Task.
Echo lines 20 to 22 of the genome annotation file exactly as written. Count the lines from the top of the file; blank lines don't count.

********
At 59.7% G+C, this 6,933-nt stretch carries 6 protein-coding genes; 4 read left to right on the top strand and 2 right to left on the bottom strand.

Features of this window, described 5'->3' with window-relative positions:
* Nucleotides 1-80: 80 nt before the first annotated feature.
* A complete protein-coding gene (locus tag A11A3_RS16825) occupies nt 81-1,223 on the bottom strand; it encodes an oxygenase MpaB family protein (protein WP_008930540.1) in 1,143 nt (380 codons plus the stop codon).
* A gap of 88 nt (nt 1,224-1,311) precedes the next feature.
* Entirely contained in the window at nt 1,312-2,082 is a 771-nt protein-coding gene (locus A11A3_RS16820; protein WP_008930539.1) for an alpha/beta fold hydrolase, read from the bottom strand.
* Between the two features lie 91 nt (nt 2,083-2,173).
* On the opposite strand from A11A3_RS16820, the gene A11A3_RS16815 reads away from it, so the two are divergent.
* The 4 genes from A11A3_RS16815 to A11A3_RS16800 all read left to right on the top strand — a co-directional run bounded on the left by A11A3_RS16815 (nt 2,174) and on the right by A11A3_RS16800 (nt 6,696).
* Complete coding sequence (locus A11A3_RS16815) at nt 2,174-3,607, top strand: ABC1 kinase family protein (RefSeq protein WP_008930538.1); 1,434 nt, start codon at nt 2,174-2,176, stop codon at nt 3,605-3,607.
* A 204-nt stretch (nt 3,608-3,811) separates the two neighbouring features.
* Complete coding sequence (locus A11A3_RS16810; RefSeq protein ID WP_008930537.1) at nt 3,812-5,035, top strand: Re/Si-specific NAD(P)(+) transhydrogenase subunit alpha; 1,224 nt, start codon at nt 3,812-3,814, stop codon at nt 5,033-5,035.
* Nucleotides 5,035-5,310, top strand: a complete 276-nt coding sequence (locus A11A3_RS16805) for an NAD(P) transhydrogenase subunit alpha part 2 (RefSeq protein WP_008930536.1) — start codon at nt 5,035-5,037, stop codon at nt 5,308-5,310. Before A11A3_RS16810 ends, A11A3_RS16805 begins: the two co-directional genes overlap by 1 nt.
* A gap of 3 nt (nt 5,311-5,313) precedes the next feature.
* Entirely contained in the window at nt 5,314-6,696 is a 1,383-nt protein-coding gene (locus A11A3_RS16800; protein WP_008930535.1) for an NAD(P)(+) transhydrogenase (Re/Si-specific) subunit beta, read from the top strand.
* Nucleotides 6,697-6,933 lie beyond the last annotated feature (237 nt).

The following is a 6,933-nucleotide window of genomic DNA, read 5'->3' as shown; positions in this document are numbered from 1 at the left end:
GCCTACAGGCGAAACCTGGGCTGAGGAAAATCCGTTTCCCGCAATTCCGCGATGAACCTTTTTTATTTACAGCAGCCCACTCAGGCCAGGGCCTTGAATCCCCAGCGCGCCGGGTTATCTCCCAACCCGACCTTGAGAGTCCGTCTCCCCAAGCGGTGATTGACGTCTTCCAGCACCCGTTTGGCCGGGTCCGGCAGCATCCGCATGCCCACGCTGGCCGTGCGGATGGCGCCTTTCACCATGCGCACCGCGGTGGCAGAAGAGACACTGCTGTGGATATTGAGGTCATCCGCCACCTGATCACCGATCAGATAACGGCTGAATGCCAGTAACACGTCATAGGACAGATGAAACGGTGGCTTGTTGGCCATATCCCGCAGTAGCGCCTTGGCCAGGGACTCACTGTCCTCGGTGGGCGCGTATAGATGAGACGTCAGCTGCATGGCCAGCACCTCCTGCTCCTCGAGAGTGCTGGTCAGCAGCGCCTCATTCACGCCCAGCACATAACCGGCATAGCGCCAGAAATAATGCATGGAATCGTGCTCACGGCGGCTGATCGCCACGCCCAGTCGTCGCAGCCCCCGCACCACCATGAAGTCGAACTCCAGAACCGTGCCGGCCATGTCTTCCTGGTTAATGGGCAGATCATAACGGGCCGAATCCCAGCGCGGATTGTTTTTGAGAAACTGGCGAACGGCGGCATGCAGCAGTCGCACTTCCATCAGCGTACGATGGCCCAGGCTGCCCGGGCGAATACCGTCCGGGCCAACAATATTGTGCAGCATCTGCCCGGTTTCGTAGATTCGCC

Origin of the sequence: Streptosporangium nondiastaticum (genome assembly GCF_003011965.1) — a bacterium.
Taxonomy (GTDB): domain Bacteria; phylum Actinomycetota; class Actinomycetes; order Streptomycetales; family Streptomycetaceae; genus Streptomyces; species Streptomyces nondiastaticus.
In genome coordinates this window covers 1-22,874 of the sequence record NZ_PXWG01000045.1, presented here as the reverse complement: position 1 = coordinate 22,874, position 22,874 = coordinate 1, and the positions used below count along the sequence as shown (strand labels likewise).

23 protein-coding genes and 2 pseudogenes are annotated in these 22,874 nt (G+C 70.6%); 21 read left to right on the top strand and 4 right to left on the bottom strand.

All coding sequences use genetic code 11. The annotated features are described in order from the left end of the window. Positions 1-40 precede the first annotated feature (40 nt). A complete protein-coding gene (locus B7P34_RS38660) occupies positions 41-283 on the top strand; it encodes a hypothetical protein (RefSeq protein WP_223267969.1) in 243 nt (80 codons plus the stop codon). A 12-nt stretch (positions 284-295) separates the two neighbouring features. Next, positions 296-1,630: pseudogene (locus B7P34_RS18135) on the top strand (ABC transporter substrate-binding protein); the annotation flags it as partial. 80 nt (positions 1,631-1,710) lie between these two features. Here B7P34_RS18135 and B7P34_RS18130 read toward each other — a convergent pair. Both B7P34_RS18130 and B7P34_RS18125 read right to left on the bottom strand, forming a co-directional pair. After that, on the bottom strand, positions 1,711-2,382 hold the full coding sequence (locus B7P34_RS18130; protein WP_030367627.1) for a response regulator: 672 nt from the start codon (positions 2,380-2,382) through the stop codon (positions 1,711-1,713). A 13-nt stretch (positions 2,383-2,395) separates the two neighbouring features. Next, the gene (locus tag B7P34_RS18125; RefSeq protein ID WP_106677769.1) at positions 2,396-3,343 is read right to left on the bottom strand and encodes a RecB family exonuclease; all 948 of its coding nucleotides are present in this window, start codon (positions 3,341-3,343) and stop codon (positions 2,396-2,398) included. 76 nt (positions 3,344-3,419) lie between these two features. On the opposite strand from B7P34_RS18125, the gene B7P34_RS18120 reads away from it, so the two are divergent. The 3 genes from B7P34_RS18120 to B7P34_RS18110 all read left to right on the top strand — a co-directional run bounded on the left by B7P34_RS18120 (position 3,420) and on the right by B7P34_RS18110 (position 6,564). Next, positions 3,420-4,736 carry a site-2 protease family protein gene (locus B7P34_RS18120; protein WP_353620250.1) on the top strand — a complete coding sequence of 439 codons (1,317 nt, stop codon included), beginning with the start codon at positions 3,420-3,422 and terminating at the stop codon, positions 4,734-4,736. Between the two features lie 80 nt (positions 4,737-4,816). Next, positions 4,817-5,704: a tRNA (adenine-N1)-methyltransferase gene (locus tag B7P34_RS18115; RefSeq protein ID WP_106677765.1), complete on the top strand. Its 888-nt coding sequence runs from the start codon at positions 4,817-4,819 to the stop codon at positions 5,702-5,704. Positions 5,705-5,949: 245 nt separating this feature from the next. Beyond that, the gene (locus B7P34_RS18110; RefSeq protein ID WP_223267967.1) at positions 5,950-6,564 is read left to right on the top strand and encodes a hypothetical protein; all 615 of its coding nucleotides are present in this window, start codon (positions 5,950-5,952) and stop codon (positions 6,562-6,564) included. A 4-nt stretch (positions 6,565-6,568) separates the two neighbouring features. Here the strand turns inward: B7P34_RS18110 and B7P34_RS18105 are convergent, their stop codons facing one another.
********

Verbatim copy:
Taxonomy (GTDB): domain Bacteria; phylum Actinomycetota; class Actinomycetes; order Streptomycetales; family Streptomycetaceae; genus Streptomyces; species Streptomyces nondiastaticus.
In genome coordinates this window covers 1-22,874 of the sequence record NZ_PXWG01000045.1, presented here as the reverse complement: position 1 = coordinate 22,874, position 22,874 = coordinate 1, and the positions used below count along the sequence as shown (strand labels likewise).

23 protein-coding genes and 2 pseudogenes are annotated in these 22,874 nt (G+C 70.6%); 21 read left to right on the top strand and 4 right to left on the bottom strand.